Also, I think Angel is just a fixture of Alphabet City. Maureen could have met her independently.
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#11 taylor anne photo

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Posted 27 March 2017 - 06:50 AM

It seemed like there wasn't a woman in town that Angel didn't know.

First issue - it seemed like Angel knew immediately that Roger had AIDs right?

Biggest issue - Angel calls out Thelma & Louise in her intro song but that didn't come out until 1991. Was it based on a book that I totally missed in all these years?

Final issue - Just everything about Roger. I disliked him a lot, I'm sorry.
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#12 tomspanks

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Posted 27 March 2017 - 06:52 AM

I did not care for the movie version as much as the stage version. Here are some of the big problems.

Many of the lines that were originally sung turned into speaking lines. Some of the lines were ridiculous to begin with, when you take the music out and make them into dialogue, it sounds even more ridiculous. They also got rid of the answering machine messages, which were fun little breaks like Mark's mom singing "So let her be a lesbiaaaaaaaan."

The East Village and Alphabet City exteriors didn't look like the East Village or Alphabet City. They shot much of the movie in California and in studios and it shows.

They got rid of the backstory of Roger's ex-girlfriend. She killed herself by slitting her wrists in the bathroom. Her note was "We've got AIDS." I mean, come on, that's some serious "baggage." In the movie, he just comes across as being a jealous controlling douchebag, but really, he was afraid to watch another lover die.

I don't know why I left this off until last, but the beginning of the movie, the set up to the whole thing, is done poorly. We open with the 8 friends singing Seasons of Love. I completely don't understand the reason for this choice. It's a lovely song, in fact, one of my favorites, but it's jarring to go from Seasons of Love to Mark angrily pedaling his bike through Manhattan, complaining about "eviction or pay, RENT!" It makes no sense, because the scene with Benny telling them to pay the back rent or gtfo comes after this song in the movie. So Mark knew about the eviction notice, but then when he speaks to Benny later, he's completely surprised about it. WHAT?!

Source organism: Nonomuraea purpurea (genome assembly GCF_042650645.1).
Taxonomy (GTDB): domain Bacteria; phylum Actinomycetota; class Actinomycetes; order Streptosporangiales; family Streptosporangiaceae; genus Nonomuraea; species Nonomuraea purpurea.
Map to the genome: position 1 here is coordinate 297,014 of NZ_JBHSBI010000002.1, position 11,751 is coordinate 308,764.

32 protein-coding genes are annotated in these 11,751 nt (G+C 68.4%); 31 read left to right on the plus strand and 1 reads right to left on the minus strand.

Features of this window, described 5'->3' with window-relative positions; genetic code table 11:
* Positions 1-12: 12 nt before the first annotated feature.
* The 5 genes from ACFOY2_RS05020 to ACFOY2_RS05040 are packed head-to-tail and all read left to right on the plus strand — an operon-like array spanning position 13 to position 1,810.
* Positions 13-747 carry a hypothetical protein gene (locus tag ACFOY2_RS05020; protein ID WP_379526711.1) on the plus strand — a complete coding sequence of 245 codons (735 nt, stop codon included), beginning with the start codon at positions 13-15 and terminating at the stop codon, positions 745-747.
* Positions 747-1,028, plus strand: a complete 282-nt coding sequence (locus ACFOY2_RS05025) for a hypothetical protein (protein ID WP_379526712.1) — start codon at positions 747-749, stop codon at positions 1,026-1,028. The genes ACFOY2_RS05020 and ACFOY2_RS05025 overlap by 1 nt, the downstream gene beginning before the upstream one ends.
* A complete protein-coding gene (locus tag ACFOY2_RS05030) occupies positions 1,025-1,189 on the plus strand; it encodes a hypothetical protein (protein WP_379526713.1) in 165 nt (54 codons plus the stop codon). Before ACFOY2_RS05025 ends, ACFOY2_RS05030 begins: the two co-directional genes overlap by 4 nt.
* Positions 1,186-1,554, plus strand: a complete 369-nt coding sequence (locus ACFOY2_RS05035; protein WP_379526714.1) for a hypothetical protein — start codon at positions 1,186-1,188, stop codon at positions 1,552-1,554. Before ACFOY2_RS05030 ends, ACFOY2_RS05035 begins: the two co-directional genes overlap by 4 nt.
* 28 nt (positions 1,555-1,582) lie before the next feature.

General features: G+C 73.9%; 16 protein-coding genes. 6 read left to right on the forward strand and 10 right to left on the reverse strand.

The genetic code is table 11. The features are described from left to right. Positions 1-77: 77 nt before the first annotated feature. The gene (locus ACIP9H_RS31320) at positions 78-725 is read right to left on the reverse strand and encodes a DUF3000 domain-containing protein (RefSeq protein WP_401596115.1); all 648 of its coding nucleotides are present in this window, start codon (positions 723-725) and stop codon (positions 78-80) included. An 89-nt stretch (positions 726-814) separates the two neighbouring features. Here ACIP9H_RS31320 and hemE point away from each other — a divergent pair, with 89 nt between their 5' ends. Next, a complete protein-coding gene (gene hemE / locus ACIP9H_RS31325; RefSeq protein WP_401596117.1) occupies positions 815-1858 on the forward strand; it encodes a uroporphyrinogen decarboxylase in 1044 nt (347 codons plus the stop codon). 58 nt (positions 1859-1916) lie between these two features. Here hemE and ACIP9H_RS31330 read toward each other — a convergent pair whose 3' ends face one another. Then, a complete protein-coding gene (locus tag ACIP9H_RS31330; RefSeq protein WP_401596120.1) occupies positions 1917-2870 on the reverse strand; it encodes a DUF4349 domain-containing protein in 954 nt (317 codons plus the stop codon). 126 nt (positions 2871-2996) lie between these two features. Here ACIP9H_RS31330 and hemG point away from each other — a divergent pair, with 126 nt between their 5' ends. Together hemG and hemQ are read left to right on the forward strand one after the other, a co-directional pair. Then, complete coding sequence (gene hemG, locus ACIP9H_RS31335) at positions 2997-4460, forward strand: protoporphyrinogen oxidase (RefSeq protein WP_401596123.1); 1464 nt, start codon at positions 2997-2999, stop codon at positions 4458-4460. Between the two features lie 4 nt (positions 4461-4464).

Speaking of Benny, he redeems himself in the musical version. At Angel's funeral, the priest tries to kick them out because Collins and others can't pay. Benny comes to the rescue and settles the bill. Collins tells Benny that Angel killed his akita (Evita), and Benny admits he always hated that dog. Collins and Benny exit stage as buddies. See, isn't that nicer than the movie Benny who had a "thing" with Mimi when she was only 17?! (in the stage version they have a thing 3 months prior).

#13 Cameron H.

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Posted 27 March 2017 - 06:56 AM

View Posttomspanks, on 27 March 2017 - 06:52 AM, said:

I did not care for the movie version as much as the stage version. Here are some of the big problems.

Many of the lines that were originally sung turned into speaking lines. Some of the lines were ridiculous to begin with, when you take the music out and make them into dialogue, it sounds even more ridiculous. They also got rid of the answering machine messages, which were fun little breaks like Mark's mom singing "So let her be a lesbiaaaaaaaan."

The East Village and Alphabet City exteriors didn't look like the East Village or Alphabet City. They shot much of the movie in California and in studios and it shows.

They got rid of the backstory of Roger's ex-girlfriend. She killed herself by slitting her wrists in the bathroom. Her note was "We've got AIDS." I mean, come on, that's some serious "baggage." In the movie, he just comes across as being a jealous controlling douchebag, but really, he was afraid to watch another lover die.